W3C home > Mailing lists > Public > www-style@w3.org > May 2012

Re: Proposition to change the prefixing policy

From: Tab Atkins Jr. <jackalmage@gmail.com>
Date: Mon, 7 May 2012 00:46:30 +0200
Message-ID: <CAAWBYDBHu-yCgsqmPaCPfz04U5Kin=WGYk81sfw0RU8iwc1Pzg@mail.gmail.com>
To: Maciej Stachowiak <mjs@apple.com>
Cc: Florian Rivoal <florianr@opera.com>, "www-style@w3.org" <www-style@w3.org>
On Mon, May 7, 2012 at 12:21 AM, Maciej Stachowiak <mjs@apple.com> wrote:
> Gut feeling is what is used to drive unprefixed implementation of HTML elements and attributes, JS-exposed Web APIs, and DOM event names. That's largely because there is no formal policy at all for unprefixing those things. Do you believe that the gut feeling approach has been actively harmful in those cases? If so, can you give an example of the kinds of bad results you are worried about?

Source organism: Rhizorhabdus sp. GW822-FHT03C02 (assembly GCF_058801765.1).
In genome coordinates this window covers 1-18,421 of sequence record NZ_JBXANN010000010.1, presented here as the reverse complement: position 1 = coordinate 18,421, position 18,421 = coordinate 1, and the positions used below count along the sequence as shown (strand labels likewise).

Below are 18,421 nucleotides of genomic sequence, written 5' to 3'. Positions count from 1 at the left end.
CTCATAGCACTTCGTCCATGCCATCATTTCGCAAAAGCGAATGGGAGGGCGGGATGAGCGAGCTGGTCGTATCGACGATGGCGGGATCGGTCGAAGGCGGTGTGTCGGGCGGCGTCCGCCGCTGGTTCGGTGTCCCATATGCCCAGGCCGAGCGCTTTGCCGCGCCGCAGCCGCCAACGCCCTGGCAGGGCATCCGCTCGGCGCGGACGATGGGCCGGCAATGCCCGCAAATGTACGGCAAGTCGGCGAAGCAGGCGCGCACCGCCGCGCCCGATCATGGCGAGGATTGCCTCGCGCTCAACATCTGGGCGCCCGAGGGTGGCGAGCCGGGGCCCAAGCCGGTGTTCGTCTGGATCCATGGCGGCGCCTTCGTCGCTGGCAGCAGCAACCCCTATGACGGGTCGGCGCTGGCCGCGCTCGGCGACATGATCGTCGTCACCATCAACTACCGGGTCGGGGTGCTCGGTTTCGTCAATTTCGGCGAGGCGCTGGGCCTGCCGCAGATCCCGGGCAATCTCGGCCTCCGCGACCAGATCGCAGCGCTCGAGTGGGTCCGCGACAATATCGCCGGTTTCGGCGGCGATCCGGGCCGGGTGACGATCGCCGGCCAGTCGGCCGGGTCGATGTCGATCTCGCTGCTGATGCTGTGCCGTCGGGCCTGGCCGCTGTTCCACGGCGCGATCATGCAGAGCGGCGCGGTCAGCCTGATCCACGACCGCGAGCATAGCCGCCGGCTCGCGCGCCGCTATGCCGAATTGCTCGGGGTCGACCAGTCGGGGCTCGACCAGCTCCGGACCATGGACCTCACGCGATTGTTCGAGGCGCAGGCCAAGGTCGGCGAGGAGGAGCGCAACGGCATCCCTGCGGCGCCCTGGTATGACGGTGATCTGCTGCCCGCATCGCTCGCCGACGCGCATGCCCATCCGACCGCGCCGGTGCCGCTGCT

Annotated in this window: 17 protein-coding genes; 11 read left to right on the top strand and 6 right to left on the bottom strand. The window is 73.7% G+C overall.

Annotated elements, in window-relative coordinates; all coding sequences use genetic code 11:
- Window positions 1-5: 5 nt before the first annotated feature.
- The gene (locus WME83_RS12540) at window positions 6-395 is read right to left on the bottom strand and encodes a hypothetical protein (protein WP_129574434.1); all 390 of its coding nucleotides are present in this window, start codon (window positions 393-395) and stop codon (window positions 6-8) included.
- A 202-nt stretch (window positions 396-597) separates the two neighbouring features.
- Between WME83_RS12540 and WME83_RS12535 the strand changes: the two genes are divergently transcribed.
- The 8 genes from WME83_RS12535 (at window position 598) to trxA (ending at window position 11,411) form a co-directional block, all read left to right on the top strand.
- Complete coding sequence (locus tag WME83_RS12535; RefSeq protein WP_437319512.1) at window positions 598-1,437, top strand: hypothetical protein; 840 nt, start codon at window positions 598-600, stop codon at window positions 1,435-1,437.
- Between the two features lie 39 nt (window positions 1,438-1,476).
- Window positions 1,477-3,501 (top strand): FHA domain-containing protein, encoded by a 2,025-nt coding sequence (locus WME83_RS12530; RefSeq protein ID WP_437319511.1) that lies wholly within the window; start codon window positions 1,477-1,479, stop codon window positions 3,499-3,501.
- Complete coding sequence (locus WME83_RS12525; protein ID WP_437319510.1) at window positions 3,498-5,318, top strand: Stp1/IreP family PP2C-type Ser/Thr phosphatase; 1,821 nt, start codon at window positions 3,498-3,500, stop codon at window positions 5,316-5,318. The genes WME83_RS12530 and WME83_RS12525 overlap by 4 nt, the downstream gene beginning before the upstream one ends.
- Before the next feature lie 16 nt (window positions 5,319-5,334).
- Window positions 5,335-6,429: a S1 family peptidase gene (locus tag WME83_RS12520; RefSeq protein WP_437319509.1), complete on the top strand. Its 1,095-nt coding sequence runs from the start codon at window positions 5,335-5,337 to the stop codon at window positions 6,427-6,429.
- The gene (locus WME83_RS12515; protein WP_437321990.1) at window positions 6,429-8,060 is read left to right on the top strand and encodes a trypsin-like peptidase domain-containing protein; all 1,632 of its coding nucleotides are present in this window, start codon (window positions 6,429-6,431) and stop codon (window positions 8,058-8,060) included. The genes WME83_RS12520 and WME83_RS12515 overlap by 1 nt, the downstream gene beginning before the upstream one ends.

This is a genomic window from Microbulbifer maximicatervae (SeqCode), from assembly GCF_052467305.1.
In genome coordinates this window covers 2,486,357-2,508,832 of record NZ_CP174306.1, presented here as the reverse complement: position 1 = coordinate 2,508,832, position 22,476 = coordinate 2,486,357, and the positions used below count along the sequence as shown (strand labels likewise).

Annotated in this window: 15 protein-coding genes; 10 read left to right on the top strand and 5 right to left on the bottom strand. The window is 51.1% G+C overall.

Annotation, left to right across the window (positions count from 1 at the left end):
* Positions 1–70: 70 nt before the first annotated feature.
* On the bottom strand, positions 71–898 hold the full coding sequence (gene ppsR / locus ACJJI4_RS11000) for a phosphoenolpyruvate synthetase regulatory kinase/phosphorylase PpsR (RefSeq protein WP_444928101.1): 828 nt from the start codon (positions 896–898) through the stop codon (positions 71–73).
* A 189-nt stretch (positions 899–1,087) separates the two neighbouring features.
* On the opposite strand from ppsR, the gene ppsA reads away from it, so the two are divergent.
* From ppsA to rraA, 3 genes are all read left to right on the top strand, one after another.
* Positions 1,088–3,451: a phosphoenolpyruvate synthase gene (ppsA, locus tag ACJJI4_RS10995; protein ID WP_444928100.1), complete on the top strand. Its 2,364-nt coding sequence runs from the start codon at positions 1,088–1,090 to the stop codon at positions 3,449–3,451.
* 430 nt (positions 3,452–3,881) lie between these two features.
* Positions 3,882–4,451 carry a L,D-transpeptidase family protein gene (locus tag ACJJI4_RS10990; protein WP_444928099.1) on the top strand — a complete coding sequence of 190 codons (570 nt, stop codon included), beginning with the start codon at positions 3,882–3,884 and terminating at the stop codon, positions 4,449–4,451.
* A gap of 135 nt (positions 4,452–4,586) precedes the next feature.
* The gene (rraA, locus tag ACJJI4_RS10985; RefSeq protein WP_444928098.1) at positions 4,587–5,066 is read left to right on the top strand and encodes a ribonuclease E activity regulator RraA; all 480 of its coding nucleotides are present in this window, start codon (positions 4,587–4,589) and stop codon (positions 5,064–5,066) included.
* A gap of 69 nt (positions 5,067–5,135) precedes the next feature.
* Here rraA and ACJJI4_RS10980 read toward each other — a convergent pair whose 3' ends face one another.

> I'm asking in part because I feel that the vague prefixing rules that apply in other Web standards domains are a little bit too vague, but I can't think of examples of specific harm.
> I understand and sympathize with your desire for an objective standard. However, in my experience, fully specified formal rules (including ones I've created myself) can have significant downsides. Formal rules can create perverse incentives and opportunities for gaming the system. Exercising subjective judgment is harder to do, but also harder to game.

That "gut feeling" only works because people are doing ad hoc testing
to establish interop (as an input to the "are we stable yet?"
question).  If there's testing going on anyway, I don't see the harm
in making it explicit, so we have the start of a test-suite already

> Can you cite an example where the time from "people start thinking about LC" to "enter CR" was 1.5 months? My impression is that the minimum is a good deal higher, but maybe you're aware of some examples that I am not.

That's not the time period I was talking about - I'm estimating the
time from "declare LC for a feature" to "enter CR for the feature".
Tantek's proposal makes the former much more automatic, which avoids
some of the delay points you're worried about.

Received on Sunday, 6 May 2012 22:47:19 UTC

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